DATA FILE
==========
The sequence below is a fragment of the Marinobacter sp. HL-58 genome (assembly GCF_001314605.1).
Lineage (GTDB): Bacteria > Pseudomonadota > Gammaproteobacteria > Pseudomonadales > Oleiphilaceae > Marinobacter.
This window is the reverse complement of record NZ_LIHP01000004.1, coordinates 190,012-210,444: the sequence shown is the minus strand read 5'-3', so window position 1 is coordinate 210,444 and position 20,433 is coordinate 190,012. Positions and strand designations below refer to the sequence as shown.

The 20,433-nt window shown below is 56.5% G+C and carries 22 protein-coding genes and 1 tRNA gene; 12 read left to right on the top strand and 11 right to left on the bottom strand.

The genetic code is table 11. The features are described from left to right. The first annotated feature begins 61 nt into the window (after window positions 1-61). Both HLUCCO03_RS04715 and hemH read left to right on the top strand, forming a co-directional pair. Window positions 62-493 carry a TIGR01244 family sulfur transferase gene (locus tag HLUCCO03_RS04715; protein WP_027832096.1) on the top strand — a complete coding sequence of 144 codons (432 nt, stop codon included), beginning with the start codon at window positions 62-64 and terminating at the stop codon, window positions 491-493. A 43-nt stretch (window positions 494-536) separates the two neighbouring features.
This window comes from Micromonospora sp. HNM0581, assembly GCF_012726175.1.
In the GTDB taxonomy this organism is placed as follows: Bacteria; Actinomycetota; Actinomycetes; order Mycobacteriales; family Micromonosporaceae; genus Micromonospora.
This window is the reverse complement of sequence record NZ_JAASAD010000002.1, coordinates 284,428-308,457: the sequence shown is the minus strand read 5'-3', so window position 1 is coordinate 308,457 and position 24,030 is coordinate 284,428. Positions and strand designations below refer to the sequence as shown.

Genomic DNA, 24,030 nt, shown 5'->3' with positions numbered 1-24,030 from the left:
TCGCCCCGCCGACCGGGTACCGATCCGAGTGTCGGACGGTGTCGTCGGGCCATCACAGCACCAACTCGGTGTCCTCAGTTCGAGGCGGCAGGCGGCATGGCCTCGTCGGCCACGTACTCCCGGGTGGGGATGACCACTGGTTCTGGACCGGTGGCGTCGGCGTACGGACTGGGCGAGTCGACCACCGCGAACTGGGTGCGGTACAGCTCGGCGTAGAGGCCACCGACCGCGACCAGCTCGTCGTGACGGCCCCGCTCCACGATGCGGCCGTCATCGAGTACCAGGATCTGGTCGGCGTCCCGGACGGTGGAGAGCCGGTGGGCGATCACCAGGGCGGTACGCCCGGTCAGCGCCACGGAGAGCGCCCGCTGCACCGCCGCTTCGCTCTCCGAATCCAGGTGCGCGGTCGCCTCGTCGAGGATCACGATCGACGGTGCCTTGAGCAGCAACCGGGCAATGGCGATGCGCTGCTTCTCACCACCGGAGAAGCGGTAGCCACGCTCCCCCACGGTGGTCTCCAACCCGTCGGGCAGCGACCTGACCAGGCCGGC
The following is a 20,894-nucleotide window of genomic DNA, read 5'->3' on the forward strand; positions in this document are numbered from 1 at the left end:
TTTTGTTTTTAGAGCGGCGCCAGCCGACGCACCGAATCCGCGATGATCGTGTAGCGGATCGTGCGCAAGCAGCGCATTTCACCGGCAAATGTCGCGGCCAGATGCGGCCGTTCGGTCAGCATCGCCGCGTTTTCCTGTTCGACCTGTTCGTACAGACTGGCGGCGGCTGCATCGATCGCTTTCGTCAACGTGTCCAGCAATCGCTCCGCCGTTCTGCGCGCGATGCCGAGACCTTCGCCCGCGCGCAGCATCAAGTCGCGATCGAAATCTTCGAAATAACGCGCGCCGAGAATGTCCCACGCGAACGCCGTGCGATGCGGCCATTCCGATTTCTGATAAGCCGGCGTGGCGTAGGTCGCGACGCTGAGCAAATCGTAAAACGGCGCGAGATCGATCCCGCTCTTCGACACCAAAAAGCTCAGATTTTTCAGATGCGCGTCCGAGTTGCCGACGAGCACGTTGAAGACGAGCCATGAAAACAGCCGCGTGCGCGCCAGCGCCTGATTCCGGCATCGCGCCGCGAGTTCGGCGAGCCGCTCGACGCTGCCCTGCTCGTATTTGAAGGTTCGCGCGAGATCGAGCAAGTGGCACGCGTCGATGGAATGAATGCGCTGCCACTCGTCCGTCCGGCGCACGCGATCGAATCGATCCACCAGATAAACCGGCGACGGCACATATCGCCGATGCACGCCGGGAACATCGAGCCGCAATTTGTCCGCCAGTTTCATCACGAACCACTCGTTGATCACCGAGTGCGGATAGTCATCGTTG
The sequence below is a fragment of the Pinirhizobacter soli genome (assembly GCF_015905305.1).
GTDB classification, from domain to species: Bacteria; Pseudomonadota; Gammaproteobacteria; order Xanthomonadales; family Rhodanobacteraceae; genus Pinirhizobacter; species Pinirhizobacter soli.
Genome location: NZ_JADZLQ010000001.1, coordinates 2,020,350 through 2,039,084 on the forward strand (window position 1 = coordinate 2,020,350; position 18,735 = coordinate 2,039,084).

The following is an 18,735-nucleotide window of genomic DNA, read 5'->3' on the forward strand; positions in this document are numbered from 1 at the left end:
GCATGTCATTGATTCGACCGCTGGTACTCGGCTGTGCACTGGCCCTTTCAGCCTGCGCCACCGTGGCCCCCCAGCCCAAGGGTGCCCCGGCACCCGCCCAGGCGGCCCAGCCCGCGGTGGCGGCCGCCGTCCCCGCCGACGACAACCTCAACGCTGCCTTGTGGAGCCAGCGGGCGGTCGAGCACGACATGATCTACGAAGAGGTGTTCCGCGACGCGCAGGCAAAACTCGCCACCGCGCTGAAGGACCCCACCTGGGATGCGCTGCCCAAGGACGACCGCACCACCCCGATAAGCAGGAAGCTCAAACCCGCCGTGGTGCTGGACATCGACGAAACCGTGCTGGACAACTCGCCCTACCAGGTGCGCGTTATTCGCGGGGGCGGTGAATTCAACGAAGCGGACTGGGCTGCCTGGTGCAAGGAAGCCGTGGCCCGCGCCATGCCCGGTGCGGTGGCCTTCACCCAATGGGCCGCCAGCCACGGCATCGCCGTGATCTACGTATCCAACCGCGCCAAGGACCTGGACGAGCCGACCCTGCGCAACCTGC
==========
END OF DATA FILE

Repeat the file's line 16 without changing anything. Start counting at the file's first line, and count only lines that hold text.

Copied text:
The following is an 18,735-nucleotide window of genomic DNA, read 5'->3' on the forward strand; positions in this document are numbered from 1 at the left end: